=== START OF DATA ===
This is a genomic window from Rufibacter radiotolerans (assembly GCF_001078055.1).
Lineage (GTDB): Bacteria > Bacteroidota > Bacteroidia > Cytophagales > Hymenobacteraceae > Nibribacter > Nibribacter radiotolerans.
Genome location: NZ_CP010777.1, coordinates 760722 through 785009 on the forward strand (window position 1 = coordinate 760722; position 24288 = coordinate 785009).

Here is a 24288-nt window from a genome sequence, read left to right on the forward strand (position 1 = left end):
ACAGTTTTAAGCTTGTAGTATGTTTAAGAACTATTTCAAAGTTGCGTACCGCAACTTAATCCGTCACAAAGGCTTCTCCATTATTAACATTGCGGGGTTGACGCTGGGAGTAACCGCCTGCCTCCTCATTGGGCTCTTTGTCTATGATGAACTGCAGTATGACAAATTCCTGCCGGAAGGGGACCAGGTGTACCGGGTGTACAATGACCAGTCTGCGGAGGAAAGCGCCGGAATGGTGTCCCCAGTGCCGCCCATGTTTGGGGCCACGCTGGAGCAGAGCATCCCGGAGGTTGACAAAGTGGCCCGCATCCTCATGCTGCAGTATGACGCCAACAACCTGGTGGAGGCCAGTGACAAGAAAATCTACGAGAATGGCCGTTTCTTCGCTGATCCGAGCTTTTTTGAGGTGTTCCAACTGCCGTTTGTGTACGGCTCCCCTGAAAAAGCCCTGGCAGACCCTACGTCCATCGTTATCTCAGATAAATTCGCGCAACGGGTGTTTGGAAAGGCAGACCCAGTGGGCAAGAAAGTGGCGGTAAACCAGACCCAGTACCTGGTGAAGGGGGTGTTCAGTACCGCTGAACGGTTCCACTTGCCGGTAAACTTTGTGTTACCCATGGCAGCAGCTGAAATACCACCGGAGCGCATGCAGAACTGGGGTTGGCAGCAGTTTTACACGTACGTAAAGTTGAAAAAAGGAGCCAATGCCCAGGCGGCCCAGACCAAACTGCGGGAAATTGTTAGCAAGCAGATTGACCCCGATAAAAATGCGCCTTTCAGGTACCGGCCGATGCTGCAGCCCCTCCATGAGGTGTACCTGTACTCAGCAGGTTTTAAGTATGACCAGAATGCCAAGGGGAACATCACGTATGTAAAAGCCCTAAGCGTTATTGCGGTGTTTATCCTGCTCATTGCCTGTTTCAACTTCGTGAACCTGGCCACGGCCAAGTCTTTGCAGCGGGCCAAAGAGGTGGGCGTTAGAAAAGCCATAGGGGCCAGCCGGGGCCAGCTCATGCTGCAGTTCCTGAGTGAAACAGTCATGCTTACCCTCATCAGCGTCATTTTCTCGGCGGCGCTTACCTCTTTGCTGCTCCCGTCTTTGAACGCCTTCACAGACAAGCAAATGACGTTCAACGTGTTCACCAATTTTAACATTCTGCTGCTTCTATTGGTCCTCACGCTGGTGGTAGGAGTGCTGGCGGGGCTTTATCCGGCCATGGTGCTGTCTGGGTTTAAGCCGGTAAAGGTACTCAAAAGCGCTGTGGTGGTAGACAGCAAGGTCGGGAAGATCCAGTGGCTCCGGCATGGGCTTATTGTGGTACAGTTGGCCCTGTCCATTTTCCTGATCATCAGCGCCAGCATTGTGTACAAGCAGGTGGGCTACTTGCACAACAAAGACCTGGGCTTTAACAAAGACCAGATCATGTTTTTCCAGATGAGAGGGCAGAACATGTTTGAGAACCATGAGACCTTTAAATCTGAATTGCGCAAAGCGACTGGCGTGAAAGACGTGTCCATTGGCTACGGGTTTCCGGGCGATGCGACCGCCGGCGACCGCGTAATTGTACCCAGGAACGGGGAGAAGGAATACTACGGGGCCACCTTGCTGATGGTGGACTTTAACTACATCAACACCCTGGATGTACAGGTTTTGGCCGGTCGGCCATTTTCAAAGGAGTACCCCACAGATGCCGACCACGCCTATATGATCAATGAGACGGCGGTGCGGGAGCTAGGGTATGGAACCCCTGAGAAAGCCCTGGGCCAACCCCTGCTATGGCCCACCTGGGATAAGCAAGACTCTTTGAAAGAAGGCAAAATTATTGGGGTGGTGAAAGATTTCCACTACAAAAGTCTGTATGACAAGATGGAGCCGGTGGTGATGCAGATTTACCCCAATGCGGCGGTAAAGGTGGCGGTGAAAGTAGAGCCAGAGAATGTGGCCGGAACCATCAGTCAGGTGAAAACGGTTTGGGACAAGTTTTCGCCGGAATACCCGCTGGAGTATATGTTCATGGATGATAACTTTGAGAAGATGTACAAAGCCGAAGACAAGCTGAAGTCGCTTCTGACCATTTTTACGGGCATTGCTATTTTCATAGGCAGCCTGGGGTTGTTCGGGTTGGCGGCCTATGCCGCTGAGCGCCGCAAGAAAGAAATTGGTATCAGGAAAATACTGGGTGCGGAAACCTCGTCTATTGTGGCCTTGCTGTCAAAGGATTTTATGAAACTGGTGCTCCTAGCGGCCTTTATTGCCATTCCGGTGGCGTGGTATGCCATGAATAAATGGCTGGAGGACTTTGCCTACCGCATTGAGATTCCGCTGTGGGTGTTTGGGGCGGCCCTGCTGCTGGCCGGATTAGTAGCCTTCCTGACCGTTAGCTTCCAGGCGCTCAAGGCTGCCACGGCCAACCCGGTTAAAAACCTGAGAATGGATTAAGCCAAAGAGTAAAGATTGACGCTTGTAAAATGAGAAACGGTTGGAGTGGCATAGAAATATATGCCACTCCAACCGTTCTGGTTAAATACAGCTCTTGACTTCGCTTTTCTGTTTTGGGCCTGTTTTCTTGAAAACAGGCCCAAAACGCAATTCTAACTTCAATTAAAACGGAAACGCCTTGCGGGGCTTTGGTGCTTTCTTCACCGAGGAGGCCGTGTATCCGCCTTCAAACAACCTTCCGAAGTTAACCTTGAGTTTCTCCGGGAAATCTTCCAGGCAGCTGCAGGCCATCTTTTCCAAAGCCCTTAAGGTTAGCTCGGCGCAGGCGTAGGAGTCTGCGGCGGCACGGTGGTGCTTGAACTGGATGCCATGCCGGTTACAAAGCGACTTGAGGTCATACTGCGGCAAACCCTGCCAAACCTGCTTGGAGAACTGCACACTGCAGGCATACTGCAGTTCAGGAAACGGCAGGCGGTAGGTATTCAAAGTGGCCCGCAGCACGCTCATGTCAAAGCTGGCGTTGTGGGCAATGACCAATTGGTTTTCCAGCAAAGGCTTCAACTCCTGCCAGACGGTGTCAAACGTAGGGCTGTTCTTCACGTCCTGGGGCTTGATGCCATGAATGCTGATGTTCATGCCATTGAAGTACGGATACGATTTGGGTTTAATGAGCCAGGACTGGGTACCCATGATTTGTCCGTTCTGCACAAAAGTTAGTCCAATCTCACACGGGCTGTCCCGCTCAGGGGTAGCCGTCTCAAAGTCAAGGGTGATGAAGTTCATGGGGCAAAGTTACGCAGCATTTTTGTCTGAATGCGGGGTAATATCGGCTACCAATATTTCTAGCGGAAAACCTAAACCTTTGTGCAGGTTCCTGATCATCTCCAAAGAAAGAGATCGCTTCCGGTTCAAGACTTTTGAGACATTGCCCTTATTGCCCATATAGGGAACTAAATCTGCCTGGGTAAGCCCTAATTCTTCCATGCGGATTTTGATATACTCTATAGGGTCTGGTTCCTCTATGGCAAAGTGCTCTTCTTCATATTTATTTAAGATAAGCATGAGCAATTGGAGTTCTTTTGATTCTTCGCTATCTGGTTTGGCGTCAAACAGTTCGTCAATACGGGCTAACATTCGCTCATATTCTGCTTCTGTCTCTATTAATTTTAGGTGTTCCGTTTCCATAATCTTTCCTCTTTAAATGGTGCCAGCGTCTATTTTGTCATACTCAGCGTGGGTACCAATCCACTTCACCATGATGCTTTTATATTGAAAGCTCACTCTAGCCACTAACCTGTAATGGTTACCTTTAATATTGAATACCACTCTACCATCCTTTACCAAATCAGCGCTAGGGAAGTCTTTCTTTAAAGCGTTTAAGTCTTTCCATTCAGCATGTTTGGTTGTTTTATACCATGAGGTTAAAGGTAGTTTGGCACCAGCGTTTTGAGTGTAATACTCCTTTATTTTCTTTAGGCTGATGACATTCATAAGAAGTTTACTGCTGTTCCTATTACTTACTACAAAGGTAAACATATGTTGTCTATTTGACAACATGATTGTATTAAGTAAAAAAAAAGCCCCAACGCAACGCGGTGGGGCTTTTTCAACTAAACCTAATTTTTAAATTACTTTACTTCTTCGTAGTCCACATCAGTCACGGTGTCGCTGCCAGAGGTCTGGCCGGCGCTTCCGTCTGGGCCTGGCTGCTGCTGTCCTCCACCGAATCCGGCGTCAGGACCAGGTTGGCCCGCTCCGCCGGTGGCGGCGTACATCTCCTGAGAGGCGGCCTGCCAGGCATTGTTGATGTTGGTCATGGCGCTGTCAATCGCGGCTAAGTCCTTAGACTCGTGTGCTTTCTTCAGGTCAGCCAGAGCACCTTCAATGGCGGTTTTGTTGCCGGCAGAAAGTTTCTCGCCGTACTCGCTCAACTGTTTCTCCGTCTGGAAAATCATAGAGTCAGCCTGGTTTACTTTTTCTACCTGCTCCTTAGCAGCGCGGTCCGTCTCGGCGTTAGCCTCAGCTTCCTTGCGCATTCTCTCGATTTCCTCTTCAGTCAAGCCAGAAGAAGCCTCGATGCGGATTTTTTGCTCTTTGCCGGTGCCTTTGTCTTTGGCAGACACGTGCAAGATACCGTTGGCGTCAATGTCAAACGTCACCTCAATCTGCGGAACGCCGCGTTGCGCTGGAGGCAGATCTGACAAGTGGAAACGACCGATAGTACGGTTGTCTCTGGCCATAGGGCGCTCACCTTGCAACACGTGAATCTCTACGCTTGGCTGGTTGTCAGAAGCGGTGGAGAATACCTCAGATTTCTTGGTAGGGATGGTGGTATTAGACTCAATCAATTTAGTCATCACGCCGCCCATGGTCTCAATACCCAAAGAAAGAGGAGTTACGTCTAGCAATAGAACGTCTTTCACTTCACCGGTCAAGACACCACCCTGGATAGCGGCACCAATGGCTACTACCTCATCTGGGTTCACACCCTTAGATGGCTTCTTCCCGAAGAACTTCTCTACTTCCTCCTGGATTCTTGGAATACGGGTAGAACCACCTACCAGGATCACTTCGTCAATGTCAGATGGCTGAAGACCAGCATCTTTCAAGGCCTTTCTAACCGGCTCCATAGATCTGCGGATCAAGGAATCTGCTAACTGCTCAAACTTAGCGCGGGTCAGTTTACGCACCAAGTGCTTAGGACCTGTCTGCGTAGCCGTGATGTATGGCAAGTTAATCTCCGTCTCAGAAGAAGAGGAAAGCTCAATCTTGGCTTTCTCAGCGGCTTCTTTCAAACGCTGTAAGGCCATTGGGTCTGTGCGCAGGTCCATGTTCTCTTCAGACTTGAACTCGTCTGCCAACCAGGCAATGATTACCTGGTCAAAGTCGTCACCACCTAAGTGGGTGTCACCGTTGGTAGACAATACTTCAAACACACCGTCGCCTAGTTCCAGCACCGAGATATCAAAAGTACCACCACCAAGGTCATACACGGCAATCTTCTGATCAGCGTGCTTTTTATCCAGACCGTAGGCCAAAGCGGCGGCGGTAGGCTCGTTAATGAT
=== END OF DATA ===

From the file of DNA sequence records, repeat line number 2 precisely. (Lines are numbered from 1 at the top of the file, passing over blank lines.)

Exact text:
Lineage (GTDB): Bacteria > Bacteroidota > Bacteroidia > Cytophagales > Hymenobacteraceae > Nibribacter > Nibribacter radiotolerans.